Canada: To Vest Or Not To Vest: Interests In Land And The Powers Of Insolvency Courts

On June 19, 2019, the Ontario Court of Appeal released its decision in Third Eye Capital Corporation v. Ressources Dianor Inc./Dianor Resources Inc.1, addressing the following issues:

  1. Does the court in a receivership have the jurisdiction to grant an order vesting assets in a purchaser free and clear of encaumbrances?
  2. When should the court exercise its jurisdiction to extinguish an interest in land, in this case, a Gross Overriding Royalty ("GOR"), by way of a vesting order in an insolvency proceeding?
  3. Can and should a receiver close a transaction within the ten-day appeal period after obtaining an approval and vesting order?


The Court of Appeal found that Ontario courts do have the power to vest out an interest in land. In determining whether to do so, a court must consider, in order: (1) whether the interest in land is more akin to a fixed monetary interest that is attached to land, or a fee simple interest in the ownership of a feature of the property itself; (2) whether the parties have consented to the vesting; and (3) the equities of the relief sought.

The Court of Appeal also determined that it was within the receiver's discretion to close the transaction within the ten-day appeal period. However, it stated that generally speaking deals should not be closed within the appeal period if a party is advised of a possible pending appeal.


The issues in this case arose in the context of a credit bid by Third Eye Capital Corporation ("TEC") to purchase the assets, including sub-surface rights in real property, of Dianor Resources Inc. ("Dianor") in a receivership. TEC's bid was conditional on the receiver obtaining an order vesting the property in TEC free and clear of certain GORs registered on title by 2350614 Ontario Inc. ("235").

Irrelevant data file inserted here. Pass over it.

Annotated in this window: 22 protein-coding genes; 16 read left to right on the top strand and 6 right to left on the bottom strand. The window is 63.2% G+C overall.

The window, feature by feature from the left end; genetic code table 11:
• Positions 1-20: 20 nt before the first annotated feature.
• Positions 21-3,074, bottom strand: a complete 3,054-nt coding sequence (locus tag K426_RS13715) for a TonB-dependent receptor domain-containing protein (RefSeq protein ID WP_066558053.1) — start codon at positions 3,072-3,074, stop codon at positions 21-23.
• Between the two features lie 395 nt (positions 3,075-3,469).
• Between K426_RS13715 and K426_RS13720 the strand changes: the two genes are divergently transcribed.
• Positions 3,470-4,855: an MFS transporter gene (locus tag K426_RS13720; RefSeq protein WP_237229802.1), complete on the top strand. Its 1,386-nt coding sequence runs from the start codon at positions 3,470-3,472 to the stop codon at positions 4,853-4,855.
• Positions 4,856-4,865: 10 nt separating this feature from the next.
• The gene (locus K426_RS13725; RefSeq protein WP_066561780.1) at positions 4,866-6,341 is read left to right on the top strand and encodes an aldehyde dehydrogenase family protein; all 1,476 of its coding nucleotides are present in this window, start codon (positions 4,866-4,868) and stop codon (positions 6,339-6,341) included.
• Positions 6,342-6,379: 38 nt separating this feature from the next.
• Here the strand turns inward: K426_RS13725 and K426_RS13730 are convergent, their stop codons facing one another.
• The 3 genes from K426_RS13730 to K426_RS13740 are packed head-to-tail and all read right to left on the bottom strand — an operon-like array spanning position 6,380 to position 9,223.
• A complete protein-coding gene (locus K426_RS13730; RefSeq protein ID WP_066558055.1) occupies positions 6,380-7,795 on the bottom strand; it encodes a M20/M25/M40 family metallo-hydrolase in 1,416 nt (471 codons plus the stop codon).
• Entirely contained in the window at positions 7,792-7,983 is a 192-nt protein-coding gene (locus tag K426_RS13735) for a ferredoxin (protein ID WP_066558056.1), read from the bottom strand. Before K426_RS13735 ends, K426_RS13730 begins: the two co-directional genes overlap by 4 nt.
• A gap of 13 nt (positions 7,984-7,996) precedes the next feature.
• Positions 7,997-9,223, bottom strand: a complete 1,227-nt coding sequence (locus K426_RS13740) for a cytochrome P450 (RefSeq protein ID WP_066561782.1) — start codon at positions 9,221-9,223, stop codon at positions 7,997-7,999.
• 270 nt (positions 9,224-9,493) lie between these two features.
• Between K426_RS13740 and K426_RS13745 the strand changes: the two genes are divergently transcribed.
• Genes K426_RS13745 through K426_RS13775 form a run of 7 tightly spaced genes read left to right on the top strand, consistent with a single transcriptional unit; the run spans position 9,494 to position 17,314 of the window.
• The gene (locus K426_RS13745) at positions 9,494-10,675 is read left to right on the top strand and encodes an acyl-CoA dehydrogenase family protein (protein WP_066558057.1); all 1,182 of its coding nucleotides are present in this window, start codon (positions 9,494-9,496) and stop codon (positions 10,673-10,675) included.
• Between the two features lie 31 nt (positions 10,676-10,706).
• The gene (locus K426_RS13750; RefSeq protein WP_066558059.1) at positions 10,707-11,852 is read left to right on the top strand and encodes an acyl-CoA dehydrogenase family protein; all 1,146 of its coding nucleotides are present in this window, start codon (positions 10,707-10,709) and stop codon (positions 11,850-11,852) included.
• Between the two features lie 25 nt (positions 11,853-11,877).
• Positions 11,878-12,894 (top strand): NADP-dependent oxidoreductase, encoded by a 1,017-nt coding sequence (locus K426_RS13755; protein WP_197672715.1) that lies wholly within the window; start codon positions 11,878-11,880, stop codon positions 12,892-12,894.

The judge at first instance held that the GORs were not an interest in land, and accordingly there was no issue as to whether they could be vested out; however he ordered that 235 be paid the GORs' fair market value.

The motion judge released his reasons on October 5, 2016. The receiver then circulated a draft approval and vesting order on October 19, 2016 (the "Draft Order"). On October 26, 2016, 235 approved the Draft Order as to form and content and the receiver had the order issued and entered.

That same day (20 days after the release of the decision), 235 advised the receiver that it was considering appealing the motion judge's decision and asked that the receiver defer cancelling the GOR registrations. The receiver refused to do so and the transaction closed later that day.

235 ultimately appealed the motion judge's order. The Court of Appeal initially determined that the motion judge erred in finding that the GORs were not an interest in land, but requested further submissions and argument on whether the Superior Court has the power to extinguish a third party's interest in land (among other things).


  1. Does the court in a receivership have the jurisdiction to grant an order vesting assets in a purchaser?

The Court of Appeal considered the jurisdiction of the Court at first instance to grant a vesting order. The Court noted that the receivership provisions in the Bankruptcy and Insolvency Act ("BIA")2 and the concept of a receivership implicitly contemplate the power to sell assets, and that the power is commonly expressed in the receiver's appointment order. Accordingly, the Court concluded that s. 243 of the BIA confers jurisdiction on the court to approve a sale proposed by a receiver and courts have historically acted on that basis.